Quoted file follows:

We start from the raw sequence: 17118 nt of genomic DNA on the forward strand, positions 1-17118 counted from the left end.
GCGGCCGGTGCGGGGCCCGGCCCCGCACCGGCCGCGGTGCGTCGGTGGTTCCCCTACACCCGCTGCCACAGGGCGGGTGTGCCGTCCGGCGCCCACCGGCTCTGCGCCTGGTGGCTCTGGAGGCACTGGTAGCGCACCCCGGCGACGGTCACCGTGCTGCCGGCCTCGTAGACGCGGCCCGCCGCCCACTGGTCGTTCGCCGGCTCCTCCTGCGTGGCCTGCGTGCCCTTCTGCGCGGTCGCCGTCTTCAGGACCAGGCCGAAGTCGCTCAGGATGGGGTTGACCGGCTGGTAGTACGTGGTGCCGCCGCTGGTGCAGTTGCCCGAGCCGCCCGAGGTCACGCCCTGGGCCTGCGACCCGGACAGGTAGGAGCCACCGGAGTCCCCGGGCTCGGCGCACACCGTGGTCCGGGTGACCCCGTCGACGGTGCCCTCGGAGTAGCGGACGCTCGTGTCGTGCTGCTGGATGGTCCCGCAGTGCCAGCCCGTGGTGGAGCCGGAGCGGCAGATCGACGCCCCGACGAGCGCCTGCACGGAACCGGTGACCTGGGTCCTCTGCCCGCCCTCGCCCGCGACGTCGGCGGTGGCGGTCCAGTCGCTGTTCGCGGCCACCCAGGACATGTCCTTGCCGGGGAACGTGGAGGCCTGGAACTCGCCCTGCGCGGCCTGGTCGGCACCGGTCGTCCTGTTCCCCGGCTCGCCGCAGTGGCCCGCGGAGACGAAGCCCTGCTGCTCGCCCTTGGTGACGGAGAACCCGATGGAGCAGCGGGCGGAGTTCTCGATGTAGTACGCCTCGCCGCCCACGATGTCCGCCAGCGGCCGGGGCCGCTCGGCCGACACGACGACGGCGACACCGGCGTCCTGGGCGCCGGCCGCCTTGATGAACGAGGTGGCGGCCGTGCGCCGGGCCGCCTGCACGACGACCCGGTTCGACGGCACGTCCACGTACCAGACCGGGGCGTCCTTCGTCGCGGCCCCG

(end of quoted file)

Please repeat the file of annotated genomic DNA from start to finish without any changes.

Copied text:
We start from the raw sequence: 17118 nt of genomic DNA on the forward strand, positions 1-17118 counted from the left end.
GCGGCCGGTGCGGGGCCCGGCCCCGCACCGGCCGCGGTGCGTCGGTGGTTCCCCTACACCCGCTGCCACAGGGCGGGTGTGCCGTCCGGCGCCCACCGGCTCTGCGCCTGGTGGCTCTGGAGGCACTGGTAGCGCACCCCGGCGACGGTCACCGTGCTGCCGGCCTCGTAGACGCGGCCCGCCGCCCACTGGTCGTTCGCCGGCTCCTCCTGCGTGGCCTGCGTGCCCTTCTGCGCGGTCGCCGTCTTCAGGACCAGGCCGAAGTCGCTCAGGATGGGGTTGACCGGCTGGTAGTACGTGGTGCCGCCGCTGGTGCAGTTGCCCGAGCCGCCCGAGGTCACGCCCTGGGCCTGCGACCCGGACAGGTAGGAGCCACCGGAGTCCCCGGGCTCGGCGCACACCGTGGTCCGGGTGACCCCGTCGACGGTGCCCTCGGAGTAGCGGACGCTCGTGTCGTGCTGCTGGATGGTCCCGCAGTGCCAGCCCGTGGTGGAGCCGGAGCGGCAGATCGACGCCCCGACGAGCGCCTGCACGGAACCGGTGACCTGGGTCCTCTGCCCGCCCTCGCCCGCGACGTCGGCGGTGGCGGTCCAGTCGCTGTTCGCGGCCACCCAGGACATGTCCTTGCCGGGGAACGTGGAGGCCTGGAACTCGCCCTGCGCGGCCTGGTCGGCACCGGTCGTCCTGTTCCCCGGCTCGCCGCAGTGGCCCGCGGAGACGAAGCCCTGCTGCTCGCCCTTGGTGACGGAGAACCCGATGGAGCAGCGGGCGGAGTTCTCGATGTAGTACGCCTCGCCGCCCACGATGTCCGCCAGCGGCCGGGGCCGCTCGGCCGACACGACGACGGCGACACCGGCGTCCTGGGCGCCGGCCGCCTTGATGAACGAGGTGGCGGCCGTGCGCCGGGCCGCCTGCACGACGACCCGGTTCGACGGCACGTCCACGTACCAGACCGGGGCGTCCTTCGTCGCGGCCCCG